Staff Picks: ‘7 Days in Hell,’ ‘Get in Trouble,’ and Forsaking ‘True D’ for ‘Twin P’

Need a great book to read, album to listen to, or TV show to get hooked on? The Flavorwire team is here to help: in this weekly feature, our editorial staffers recommend the cultural object or experience they’ve enjoyed most in the past seven days. Click through for our picks, and tell us what you’ve been loving in the comments.

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7 Days in Hell

My staff pick is Andy Samberg’s weirdo HBO tennis documentary 7 Days in Hell. Sometimes in this dark and sobering thing we call life, a person needs a dose of pure, meaningless absurdity — and this 40-minute flick delivered the goods, despite a few misfires. — Sarah Seltzer, Editor-at-Large


Get in Trouble

Get in Trouble, by Kelly Link

The only copy of Link’s latest story collection available at my local bookstore was a signed hardcover edition, but as of about halfway through, Get in Trouble is totally worth the premium. All of Link’s work contains some element of the fantastic, though as an urban fantasy writer, she’s more interested in the emotional lives of characters at the periphery of the action than world-building. My favorite story so far is told from the perspective of an ordinary(ish) fifteen-year-old girl who just so happens to be in a New York City hotel during a convention of honest-to-God superheroes; another, about two middle-aged movie stars, has next to nothing of the paranormal in it until the ending shocks the reader out of her false sense of security. In the age of Game of Thrones, it’s a cliché to say a fantasy book will appeal even to those who don’t typically go for fantasy, but that’s exactly what I’m doing. — Alison Herman, Associate Editor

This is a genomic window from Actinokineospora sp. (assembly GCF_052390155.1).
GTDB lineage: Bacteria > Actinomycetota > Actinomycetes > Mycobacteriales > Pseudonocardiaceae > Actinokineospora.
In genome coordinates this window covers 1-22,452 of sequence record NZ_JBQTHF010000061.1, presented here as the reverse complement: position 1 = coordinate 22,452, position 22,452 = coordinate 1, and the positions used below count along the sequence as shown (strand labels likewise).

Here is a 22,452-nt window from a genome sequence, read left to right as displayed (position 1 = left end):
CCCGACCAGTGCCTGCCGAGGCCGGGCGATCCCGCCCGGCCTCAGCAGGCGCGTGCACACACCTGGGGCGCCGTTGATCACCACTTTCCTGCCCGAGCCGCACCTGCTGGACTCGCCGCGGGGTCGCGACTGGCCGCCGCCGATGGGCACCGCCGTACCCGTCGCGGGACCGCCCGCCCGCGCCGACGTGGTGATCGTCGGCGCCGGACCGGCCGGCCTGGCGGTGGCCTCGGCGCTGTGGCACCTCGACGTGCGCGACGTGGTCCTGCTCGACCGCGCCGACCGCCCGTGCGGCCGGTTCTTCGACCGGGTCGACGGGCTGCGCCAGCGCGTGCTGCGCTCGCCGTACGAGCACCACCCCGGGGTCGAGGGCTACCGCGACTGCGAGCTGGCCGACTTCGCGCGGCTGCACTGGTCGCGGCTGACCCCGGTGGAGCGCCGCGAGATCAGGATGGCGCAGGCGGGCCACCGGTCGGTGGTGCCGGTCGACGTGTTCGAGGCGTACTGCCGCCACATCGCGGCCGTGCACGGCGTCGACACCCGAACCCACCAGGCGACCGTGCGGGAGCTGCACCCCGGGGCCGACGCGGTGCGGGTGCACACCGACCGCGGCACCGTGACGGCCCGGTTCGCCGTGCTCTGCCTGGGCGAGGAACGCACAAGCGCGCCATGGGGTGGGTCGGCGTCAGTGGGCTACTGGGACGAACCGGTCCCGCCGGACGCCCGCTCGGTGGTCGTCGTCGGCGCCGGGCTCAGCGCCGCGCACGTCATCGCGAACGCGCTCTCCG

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The Dead C — Trapdoor Fucking Exit

There are days when you just need a whole lot of scabrous noise music to get through to home time, and hey, today is one of them! As such, I’ve (re-)discovered this record from New Zealand noise rock veterans The Dead C, which sounds like it was recorded in the toilet of a Dunedin pub, and hurts your ears in all the right ways. All together now: “My teeth need attention/ My back is sore!” — Tom Hawking, Deputy Editor


What Happened Miss Simone

What Happened, Miss Simone? 

Netflix’s documentary, What Happened, Miss Simone? vividly portrays Nina Simone’s personal and professional struggle as a woman of color in the States. What I love about this documentary is that it does not aim to flatter Simone as the quintessential “selfless activist.” The film successfully captures her rightful ire towards those who discriminated against her — something she’d encountered in the music world since the beginning of her career as a classical pianist. In one clip, she aggressively demands that an audience member sit down for her to perform, and because Nina Simone was never seeking fans in the first place, it didn’t faze her one bit. She was seeking believers, people who would support her as an unimpeachable activist musical force. If you’re already a fan, this should make it on your movie list. By the end of the film you’ll likely find yourself a believer too. — Rebecca Blandon, Editorial Apprentice


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Forsaking True Detective for Twin Peaks

True Detective’s first season was fraught with chillingly odd flourishes, but as so many have now noted, those have given way to dramatic tension that exists not so much between characters, but between actors and vertiginous footage of L.A.’s freeway-scape. Yes, the characters have turned out to be so uninvitingly drab that their biggest enemy is the acting prowess of: streets. And so, this weekend, I had a big choice to make: to continue, or to take a break and seek my dose of cryptic TV crime elsewhere. And so I decided to go back to the source — a source I shamefully had never visited: Twin Peaks. Thus far, the crime, the setting, and the impeccable combination of melodrama, coffee humor, donut humor, pie humor, Grace Zabriskie’s contorting face, “detective jazz,” and total hellishness has validated my impulse to forsake True D, at least until I’ve finished Twin P. — Moze Halperin, Associate Editor